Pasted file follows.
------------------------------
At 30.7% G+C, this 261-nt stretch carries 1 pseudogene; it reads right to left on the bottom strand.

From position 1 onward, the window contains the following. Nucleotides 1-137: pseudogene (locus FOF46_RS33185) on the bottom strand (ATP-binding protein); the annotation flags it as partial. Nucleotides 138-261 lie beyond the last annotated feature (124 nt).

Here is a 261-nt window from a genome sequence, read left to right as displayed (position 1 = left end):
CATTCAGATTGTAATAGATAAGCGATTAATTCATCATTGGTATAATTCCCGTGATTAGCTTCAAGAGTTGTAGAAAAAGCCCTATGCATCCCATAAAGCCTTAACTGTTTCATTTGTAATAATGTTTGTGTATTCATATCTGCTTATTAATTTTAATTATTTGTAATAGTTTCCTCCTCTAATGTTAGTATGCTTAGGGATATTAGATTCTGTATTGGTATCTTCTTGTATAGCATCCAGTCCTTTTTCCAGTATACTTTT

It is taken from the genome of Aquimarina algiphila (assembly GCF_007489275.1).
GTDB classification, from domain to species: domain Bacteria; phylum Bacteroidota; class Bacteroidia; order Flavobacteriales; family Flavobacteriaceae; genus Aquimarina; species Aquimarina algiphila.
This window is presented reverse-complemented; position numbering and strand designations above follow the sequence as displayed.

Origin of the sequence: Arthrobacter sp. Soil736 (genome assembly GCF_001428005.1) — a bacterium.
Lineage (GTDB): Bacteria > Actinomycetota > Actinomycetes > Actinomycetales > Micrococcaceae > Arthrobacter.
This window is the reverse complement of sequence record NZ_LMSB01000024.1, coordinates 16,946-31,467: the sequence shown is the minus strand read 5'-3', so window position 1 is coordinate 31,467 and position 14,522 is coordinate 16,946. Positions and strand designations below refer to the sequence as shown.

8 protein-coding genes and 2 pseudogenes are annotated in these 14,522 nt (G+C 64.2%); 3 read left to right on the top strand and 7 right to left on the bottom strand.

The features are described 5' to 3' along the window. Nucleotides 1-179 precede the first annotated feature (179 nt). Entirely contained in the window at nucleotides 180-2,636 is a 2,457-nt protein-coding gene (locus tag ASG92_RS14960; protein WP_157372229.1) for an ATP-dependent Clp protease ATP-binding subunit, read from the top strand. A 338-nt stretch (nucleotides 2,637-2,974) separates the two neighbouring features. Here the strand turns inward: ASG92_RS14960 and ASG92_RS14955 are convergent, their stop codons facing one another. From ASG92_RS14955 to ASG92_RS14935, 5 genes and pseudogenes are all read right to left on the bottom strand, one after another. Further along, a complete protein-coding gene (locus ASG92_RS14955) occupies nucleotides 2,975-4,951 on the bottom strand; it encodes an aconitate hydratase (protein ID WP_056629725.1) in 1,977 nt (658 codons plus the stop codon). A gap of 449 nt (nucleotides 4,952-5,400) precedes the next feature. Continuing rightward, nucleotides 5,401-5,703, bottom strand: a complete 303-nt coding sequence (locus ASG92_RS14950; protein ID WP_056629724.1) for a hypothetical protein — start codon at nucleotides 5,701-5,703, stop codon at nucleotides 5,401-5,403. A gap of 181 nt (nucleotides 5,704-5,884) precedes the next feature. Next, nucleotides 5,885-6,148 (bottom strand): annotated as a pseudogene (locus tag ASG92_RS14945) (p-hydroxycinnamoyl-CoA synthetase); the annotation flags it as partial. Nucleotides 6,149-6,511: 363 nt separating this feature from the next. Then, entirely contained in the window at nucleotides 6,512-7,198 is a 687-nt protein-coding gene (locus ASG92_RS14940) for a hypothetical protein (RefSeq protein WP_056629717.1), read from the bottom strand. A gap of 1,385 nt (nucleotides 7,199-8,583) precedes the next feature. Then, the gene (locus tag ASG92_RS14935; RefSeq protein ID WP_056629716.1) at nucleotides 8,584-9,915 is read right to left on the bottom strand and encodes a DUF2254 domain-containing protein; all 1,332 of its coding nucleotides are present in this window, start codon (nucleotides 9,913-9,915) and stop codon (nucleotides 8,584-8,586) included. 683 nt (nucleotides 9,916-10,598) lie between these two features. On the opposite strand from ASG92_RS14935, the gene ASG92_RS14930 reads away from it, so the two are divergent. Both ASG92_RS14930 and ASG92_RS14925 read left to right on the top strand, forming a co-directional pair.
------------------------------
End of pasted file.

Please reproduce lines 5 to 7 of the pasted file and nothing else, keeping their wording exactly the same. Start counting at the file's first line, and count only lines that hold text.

It is taken from the genome of Aquimarina algiphila (assembly GCF_007489275.1).
GTDB classification, from domain to species: domain Bacteria; phylum Bacteroidota; class Bacteroidia; order Flavobacteriales; family Flavobacteriaceae; genus Aquimarina; species Aquimarina algiphila.
This window is presented reverse-complemented; position numbering and strand designations above follow the sequence as displayed.